In case you haven't heard, Target has been the victim of a massive network breach potentially impacting all credit card customers who shopped between November 27 and December 15 of this year, including Black Friday.
Normally when this happens, organizations try to make amends with their customers, often with free credit monitoring and identity theft protection for a year.
However, Target has chosen to take a potentially more damaging route (from a PR perspective), and simply direct customers to monitor their own accounts and request a free credit report.
Now it is understandable that Target is hesitant to do so, since credit monitoring services could potentially cost between $100 and $200 per person. Since 40 million customers are affected, this means Target would need to take a loss between $4 and $8 billion. According to MarketWatch Target's yearly profit has been approx. $20 billion. This would significantly impact their bottom line - but the potential loss of customers could be even more damaging.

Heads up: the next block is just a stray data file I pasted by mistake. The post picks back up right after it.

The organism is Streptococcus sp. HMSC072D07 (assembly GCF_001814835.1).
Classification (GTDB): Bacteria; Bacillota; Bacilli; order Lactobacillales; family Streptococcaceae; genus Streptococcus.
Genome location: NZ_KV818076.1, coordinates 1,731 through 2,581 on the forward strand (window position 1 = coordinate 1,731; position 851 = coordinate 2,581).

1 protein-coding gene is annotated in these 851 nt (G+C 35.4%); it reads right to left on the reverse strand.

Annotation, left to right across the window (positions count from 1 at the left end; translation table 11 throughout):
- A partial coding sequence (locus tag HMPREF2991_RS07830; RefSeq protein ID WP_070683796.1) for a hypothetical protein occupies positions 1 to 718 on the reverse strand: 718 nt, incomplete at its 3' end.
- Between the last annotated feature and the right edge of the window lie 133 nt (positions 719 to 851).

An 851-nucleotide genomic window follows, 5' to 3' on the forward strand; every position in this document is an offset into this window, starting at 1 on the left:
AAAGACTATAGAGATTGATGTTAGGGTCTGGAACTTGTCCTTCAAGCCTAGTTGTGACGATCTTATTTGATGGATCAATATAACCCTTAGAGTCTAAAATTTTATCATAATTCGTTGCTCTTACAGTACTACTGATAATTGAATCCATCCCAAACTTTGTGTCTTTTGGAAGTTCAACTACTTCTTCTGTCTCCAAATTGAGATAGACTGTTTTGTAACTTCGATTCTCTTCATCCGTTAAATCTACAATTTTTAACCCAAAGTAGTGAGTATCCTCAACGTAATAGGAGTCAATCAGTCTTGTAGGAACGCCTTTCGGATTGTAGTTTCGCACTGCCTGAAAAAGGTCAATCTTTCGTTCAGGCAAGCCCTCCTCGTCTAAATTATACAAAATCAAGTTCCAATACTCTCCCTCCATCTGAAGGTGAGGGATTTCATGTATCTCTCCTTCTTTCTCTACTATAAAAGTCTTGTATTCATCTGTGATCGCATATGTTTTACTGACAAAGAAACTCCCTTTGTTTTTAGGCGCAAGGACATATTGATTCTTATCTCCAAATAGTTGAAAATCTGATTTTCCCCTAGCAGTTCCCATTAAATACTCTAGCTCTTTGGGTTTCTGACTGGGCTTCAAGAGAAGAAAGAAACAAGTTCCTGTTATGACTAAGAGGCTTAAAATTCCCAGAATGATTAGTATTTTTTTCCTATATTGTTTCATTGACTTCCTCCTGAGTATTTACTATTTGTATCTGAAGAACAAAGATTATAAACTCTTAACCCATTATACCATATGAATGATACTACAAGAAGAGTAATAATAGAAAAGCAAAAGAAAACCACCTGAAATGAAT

Target - the ball is in your court. This could potentially make or break your company. Do you want to do the right thing and provide credit protection for customers? Or do you want to risk tarnishing the Target brand forever?
For historical reference, T.J. Maxx was forced to provide credit monitoring for customers.
Note: The blog author's family is most likely included in the list of affected customers.